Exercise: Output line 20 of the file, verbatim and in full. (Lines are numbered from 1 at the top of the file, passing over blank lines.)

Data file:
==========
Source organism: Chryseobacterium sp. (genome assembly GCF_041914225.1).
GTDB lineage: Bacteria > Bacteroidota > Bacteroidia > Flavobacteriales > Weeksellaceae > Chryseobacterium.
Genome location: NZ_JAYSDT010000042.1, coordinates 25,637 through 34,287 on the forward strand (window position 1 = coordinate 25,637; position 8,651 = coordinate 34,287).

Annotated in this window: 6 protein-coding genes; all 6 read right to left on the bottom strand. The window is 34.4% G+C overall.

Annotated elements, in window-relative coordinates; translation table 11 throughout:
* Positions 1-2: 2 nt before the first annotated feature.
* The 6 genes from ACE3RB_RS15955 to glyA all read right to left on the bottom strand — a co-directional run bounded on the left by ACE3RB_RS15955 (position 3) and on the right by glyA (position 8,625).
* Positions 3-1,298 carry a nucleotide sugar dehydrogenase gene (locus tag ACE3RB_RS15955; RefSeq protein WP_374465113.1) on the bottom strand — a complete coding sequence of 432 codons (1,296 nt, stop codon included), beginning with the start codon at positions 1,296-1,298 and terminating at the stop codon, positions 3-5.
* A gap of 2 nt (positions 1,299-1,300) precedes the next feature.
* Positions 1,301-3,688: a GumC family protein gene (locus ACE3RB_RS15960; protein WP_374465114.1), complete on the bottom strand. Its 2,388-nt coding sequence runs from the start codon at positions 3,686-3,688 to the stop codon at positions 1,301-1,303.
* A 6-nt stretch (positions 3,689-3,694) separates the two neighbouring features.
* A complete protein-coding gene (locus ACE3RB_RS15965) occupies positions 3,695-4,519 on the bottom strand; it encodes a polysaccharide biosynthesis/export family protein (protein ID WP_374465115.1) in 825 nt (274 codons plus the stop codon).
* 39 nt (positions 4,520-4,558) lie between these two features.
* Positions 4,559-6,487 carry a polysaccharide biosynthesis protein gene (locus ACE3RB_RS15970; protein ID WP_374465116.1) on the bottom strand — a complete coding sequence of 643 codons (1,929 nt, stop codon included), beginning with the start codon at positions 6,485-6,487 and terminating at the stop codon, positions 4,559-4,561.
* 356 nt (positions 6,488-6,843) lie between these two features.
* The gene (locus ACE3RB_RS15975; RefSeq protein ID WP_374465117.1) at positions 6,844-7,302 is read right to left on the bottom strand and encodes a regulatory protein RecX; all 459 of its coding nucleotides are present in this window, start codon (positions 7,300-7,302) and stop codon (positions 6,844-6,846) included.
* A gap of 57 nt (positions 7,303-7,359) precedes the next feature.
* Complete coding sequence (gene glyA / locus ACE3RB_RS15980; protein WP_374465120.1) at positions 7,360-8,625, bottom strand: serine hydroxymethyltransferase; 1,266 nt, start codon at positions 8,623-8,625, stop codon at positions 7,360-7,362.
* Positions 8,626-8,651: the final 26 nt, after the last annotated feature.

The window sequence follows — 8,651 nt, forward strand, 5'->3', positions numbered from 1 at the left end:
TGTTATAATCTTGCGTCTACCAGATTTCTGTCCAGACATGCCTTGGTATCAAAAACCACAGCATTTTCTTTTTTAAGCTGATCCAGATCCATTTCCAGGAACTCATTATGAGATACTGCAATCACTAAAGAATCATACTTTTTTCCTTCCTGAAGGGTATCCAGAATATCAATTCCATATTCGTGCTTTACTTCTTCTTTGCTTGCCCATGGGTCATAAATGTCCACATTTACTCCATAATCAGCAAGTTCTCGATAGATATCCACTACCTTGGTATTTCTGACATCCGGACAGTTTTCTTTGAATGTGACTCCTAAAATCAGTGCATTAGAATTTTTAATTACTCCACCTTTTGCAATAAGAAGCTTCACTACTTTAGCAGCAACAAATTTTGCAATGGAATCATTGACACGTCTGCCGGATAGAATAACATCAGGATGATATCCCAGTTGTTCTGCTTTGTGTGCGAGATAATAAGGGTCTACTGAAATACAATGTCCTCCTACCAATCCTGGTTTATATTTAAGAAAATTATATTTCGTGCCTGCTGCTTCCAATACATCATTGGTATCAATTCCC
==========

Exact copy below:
The window sequence follows — 8,651 nt, forward strand, 5'->3', positions numbered from 1 at the left end: